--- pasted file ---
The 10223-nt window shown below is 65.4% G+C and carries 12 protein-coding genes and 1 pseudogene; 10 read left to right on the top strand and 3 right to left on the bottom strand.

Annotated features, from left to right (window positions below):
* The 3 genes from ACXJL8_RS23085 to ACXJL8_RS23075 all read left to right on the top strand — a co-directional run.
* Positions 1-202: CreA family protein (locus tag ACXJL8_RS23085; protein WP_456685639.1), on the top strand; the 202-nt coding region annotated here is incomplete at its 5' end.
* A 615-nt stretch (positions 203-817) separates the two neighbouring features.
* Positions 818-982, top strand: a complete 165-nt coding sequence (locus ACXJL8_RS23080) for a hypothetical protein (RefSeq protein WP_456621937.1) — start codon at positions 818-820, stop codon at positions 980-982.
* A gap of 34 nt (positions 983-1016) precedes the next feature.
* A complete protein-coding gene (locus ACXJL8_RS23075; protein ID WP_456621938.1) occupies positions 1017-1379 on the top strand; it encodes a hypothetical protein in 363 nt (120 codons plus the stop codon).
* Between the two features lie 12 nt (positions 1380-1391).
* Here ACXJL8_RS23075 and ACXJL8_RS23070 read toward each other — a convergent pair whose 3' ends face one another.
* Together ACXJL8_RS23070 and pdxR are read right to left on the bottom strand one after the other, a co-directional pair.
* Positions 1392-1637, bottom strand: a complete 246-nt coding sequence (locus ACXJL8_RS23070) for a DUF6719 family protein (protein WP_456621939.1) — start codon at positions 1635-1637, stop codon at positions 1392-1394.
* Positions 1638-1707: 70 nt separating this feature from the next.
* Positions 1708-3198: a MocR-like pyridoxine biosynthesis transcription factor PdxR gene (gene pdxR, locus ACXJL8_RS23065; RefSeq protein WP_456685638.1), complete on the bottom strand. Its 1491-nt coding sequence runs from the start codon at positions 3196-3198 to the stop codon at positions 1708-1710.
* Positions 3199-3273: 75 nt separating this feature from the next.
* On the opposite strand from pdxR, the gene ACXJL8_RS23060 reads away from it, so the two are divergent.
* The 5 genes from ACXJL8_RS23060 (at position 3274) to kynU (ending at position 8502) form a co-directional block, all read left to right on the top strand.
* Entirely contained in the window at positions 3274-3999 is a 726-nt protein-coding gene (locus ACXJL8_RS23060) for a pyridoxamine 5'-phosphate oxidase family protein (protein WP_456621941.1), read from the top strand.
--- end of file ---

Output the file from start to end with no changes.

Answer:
The 10223-nt window shown below is 65.4% G+C and carries 12 protein-coding genes and 1 pseudogene; 10 read left to right on the top strand and 3 right to left on the bottom strand.

Annotated features, from left to right (window positions below):
* The 3 genes from ACXJL8_RS23085 to ACXJL8_RS23075 all read left to right on the top strand — a co-directional run.
* Positions 1-202: CreA family protein (locus tag ACXJL8_RS23085; protein WP_456685639.1), on the top strand; the 202-nt coding region annotated here is incomplete at its 5' end.
* A 615-nt stretch (positions 203-817) separates the two neighbouring features.
* Positions 818-982, top strand: a complete 165-nt coding sequence (locus ACXJL8_RS23080) for a hypothetical protein (RefSeq protein WP_456621937.1) — start codon at positions 818-820, stop codon at positions 980-982.
* A gap of 34 nt (positions 983-1016) precedes the next feature.
* A complete protein-coding gene (locus ACXJL8_RS23075; protein ID WP_456621938.1) occupies positions 1017-1379 on the top strand; it encodes a hypothetical protein in 363 nt (120 codons plus the stop codon).
* Between the two features lie 12 nt (positions 1380-1391).
* Here ACXJL8_RS23075 and ACXJL8_RS23070 read toward each other — a convergent pair whose 3' ends face one another.
* Together ACXJL8_RS23070 and pdxR are read right to left on the bottom strand one after the other, a co-directional pair.
* Positions 1392-1637, bottom strand: a complete 246-nt coding sequence (locus ACXJL8_RS23070) for a DUF6719 family protein (protein WP_456621939.1) — start codon at positions 1635-1637, stop codon at positions 1392-1394.
* Positions 1638-1707: 70 nt separating this feature from the next.
* Positions 1708-3198: a MocR-like pyridoxine biosynthesis transcription factor PdxR gene (gene pdxR, locus ACXJL8_RS23065; RefSeq protein WP_456685638.1), complete on the bottom strand. Its 1491-nt coding sequence runs from the start codon at positions 3196-3198 to the stop codon at positions 1708-1710.
* Positions 3199-3273: 75 nt separating this feature from the next.
* On the opposite strand from pdxR, the gene ACXJL8_RS23060 reads away from it, so the two are divergent.
* The 5 genes from ACXJL8_RS23060 (at position 3274) to kynU (ending at position 8502) form a co-directional block, all read left to right on the top strand.
* Entirely contained in the window at positions 3274-3999 is a 726-nt protein-coding gene (locus ACXJL8_RS23060) for a pyridoxamine 5'-phosphate oxidase family protein (protein WP_456621941.1), read from the top strand.